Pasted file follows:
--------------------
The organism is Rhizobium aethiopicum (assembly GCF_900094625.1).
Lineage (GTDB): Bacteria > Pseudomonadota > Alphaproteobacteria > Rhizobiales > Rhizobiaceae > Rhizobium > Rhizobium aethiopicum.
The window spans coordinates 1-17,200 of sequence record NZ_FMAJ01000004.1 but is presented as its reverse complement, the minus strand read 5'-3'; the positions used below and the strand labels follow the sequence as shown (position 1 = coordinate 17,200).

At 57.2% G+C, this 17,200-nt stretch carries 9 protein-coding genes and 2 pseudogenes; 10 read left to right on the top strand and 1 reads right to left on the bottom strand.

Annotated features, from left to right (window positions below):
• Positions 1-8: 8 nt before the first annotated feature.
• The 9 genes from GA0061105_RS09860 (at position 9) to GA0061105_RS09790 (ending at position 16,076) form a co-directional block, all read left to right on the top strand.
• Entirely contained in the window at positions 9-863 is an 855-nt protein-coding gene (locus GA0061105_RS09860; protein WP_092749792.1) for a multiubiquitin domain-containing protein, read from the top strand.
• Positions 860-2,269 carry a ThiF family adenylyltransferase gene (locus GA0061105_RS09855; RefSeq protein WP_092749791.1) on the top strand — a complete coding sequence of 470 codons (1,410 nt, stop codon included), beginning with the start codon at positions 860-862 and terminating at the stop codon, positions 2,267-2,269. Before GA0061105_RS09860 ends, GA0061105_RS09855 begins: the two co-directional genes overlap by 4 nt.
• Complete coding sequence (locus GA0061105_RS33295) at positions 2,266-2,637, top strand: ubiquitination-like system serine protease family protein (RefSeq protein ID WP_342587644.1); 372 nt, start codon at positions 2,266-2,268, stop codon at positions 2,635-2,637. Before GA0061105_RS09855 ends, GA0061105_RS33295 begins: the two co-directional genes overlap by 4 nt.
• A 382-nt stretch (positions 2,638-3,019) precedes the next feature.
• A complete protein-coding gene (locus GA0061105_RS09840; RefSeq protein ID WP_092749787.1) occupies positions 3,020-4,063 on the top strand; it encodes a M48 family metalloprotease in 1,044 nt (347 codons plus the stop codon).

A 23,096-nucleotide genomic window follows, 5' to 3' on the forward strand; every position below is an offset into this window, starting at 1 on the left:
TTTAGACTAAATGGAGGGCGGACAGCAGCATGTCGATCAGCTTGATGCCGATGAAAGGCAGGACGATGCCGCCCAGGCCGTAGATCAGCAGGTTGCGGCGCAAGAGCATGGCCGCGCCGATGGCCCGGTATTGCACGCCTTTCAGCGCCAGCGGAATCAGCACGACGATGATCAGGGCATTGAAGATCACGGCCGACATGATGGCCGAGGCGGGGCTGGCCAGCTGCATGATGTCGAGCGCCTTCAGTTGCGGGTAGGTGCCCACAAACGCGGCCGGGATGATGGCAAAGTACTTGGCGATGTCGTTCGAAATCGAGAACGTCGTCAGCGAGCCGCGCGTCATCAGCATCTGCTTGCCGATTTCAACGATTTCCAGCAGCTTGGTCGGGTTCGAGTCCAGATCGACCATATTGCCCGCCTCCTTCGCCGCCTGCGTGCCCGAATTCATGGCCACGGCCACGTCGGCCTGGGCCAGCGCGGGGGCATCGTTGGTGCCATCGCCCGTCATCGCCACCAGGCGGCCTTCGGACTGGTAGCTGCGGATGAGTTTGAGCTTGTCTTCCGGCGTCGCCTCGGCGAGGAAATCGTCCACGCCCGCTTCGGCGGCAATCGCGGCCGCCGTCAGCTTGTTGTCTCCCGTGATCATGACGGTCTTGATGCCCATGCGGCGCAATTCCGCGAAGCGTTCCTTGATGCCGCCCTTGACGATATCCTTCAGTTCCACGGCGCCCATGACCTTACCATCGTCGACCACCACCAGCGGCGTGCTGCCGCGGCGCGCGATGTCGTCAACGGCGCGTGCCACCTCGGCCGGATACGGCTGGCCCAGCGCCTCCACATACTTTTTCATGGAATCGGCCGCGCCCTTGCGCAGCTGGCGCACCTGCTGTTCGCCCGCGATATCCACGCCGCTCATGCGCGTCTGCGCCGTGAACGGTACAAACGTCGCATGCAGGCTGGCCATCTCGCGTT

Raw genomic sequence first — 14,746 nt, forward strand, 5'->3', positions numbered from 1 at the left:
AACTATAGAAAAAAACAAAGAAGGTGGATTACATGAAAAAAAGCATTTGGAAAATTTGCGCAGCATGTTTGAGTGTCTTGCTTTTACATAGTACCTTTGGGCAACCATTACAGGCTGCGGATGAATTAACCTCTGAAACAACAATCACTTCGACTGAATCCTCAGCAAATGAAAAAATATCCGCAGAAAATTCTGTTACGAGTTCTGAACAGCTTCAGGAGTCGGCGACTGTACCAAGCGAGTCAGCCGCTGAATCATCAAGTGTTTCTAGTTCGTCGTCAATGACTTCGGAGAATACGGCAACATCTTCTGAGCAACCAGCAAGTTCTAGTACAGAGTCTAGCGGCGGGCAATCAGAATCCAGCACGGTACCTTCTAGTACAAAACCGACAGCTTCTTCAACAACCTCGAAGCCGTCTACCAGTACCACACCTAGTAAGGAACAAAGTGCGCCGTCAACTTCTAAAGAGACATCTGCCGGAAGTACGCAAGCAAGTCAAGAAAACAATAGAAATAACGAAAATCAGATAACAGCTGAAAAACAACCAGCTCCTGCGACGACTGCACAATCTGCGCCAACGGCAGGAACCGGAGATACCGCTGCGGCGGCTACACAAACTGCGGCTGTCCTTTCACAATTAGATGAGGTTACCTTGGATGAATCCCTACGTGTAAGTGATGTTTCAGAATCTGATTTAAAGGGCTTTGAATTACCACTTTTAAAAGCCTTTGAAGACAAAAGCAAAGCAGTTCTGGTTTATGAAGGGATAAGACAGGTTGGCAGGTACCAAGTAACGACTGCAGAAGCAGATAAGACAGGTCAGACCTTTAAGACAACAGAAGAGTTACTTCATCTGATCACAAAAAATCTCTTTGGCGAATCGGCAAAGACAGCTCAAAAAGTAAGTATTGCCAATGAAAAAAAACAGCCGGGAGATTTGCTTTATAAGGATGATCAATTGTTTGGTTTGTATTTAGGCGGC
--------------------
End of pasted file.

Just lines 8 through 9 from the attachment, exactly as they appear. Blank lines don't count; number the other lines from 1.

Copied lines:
• Entirely contained in the window at positions 9-863 is an 855-nt protein-coding gene (locus GA0061105_RS09860; protein WP_092749792.1) for a multiubiquitin domain-containing protein, read from the top strand.
• Positions 860-2,269 carry a ThiF family adenylyltransferase gene (locus GA0061105_RS09855; RefSeq protein WP_092749791.1) on the top strand — a complete coding sequence of 470 codons (1,410 nt, stop codon included), beginning with the start codon at positions 860-862 and terminating at the stop codon, positions 2,267-2,269. Before GA0061105_RS09860 ends, GA0061105_RS09855 begins: the two co-directional genes overlap by 4 nt.